Job Board Journalist: AI & the Question of Timing, Part I

Peter Weddle

The debate rages on. The proponents of AI and machine learning technology vs. the naysayers. The true believers vs. the Chicken Littles hollering at the sky. Those who claim that artificial intelligence and machine learning will replace recruiters vs. those who think there are some things only a human can do. And, those who think AI will eliminate the need for recruiters and thus the need for a talent acquisition solutions industry vs. those who say the Bard got it right – it’s all just sound and fury, signifying nothing.

I’ve spent the last two years conducting research on this topic for a book I’m writing. I’ve read literally hundreds of blog posts, magazine and journal articles and books and talked to many on both sides of the debate. What I’ve found is that the impact of this technology on recruiters and the industry that supports them isn’t as simple as some would have us believe. It isn’t yes or no, but how … and when.

Currently, the debate is based on an assessment of what the technology can and can’t do among the tasks typically performed by a recruiter. There are some who huff and puff that today’s state-of-the-art isn’t even really artificial intelligence. They conflate the application of machine learning – which is a component of AI, however it’s defined – and artificial general intelligence or AGI.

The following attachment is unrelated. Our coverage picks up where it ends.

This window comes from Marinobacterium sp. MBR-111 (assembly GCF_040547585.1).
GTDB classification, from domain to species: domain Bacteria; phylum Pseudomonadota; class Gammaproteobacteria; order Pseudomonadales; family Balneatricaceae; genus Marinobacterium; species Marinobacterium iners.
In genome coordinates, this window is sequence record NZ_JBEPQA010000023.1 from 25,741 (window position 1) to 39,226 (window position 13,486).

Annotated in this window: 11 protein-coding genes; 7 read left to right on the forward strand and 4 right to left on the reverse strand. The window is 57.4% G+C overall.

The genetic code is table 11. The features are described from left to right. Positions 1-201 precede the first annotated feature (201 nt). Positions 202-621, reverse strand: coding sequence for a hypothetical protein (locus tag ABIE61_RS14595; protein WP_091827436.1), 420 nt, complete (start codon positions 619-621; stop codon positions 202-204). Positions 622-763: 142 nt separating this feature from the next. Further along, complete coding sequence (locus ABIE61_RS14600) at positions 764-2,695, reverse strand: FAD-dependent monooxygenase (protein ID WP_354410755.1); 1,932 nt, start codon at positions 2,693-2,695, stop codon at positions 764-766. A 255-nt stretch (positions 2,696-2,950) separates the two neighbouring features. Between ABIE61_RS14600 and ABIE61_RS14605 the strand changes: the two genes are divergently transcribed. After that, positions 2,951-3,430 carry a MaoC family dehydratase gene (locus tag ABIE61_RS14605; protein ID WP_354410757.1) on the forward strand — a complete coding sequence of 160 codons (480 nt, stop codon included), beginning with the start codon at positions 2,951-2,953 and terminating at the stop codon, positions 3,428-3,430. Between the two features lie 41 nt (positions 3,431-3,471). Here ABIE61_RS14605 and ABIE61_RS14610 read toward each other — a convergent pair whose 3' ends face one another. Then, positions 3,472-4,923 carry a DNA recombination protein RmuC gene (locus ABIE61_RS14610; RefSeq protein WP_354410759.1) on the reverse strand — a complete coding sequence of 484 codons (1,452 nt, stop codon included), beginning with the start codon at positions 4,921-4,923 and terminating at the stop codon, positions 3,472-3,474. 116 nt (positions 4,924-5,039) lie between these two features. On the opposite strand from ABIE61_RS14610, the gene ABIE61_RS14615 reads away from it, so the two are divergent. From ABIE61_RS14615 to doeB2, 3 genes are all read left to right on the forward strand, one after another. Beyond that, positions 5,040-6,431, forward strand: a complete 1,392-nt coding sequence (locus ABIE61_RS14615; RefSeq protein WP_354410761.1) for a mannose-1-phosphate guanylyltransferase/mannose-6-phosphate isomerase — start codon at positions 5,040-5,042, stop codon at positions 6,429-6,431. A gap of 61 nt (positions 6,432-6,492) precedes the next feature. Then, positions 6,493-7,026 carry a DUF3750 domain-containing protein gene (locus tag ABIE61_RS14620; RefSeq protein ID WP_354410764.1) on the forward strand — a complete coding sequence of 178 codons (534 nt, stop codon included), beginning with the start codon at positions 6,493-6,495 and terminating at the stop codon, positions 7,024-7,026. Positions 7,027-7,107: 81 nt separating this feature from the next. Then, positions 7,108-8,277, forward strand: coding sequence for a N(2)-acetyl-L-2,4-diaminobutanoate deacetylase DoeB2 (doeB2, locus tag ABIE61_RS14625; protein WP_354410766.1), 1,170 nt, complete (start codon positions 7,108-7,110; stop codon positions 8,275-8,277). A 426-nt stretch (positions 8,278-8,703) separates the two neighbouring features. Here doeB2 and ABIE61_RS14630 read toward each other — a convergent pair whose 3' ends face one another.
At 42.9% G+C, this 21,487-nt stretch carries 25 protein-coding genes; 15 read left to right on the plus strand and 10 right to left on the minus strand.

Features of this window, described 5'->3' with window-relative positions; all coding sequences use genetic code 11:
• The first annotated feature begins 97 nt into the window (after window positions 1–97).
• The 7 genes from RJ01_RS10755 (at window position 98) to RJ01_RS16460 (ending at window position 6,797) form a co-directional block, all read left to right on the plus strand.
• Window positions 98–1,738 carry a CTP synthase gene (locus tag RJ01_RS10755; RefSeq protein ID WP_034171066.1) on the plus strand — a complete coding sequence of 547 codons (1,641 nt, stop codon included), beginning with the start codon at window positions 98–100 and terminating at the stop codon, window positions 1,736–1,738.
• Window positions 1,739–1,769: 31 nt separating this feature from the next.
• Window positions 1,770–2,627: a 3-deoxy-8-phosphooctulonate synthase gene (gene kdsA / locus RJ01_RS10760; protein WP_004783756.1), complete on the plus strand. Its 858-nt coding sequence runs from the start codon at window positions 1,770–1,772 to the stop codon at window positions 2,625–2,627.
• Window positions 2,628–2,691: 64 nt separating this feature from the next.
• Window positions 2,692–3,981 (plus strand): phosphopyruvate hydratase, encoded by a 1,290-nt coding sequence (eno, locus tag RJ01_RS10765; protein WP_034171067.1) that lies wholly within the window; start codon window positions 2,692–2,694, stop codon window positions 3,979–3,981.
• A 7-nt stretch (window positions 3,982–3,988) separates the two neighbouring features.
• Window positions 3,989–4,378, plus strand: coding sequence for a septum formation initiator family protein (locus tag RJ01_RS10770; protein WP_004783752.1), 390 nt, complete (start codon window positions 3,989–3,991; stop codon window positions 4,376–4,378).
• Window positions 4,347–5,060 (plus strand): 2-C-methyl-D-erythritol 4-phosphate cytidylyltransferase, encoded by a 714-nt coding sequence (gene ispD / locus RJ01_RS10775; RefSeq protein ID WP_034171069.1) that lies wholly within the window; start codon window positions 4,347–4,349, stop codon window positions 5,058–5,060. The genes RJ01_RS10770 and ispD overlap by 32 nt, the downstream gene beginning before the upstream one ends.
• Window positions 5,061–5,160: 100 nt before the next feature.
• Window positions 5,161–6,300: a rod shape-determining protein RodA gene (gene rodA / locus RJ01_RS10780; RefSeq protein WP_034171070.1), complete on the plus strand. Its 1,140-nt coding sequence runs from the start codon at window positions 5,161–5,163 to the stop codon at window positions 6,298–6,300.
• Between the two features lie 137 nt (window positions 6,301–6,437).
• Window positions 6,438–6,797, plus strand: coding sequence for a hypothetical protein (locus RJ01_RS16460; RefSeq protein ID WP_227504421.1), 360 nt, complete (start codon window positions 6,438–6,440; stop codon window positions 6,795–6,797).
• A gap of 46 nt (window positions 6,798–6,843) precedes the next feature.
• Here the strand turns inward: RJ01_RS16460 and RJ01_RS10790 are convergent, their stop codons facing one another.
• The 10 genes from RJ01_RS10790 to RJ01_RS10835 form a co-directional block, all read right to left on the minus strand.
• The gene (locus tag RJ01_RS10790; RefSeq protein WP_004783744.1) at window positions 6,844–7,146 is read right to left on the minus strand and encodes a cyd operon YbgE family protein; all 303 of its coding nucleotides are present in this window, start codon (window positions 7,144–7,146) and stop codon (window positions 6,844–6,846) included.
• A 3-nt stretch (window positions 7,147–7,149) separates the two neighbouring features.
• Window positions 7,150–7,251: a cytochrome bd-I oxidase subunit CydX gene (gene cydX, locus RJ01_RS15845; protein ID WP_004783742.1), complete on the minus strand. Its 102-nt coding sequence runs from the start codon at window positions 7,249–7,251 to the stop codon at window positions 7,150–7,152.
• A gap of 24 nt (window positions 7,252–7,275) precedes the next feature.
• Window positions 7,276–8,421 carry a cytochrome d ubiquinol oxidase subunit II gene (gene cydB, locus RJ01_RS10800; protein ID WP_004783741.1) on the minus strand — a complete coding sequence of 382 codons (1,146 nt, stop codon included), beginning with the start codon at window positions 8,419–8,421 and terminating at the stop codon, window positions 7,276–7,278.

The former is today’s state-of-the-art. The technology learns by absorbing huge amounts of data and then fitting a curve to the most likely answer to a question. It’s intelligence based on probabilities. As Judea Pearl, the guy who invented the algorithms behind this capability puts it, if someone travels to Africa and returns with a fever and body aches, a smart machine will conclude that they have malaria.

A human who could make such a judgment would probably be called a doctor and certainly deemed intelligent. So, whether one describes it as artificial or not, it’s definitely the expression of intelligence in a machine, as well. It’s also what most of today’s chatbots and intelligent recruiting assistants do. They reason by association, and those associations are learned.

This level of artificial intelligence is by no means a trivial technological advance. It is not, however, artificial general intelligence. That’s the holy grail in AI research, and we still have a long way to go to achieve it. AGI means that a machine can not only reason by association, it can perform causal reasoning, as well.

Casual reasoning involves a bushel basket of functions that are thought to be distinctly human. One, for example, is the ability to ask and answer counterfactual questions – how would things change if conditions were altered in some way. In recruiting, it might involve answering this question: if a candidate has a potentially valuable skill but one that is not specified in the requisition for an opening, should they be considered qualified for the job?

Similarly, causal reasoning also includes the ability to be introspective – to imagine what might have happened if something had been done differently. In recruiting, it could involve assessing the outcome of hiring the applicant rated number two for an opening after the number one applicant joined the company and performed poorly on-the-job.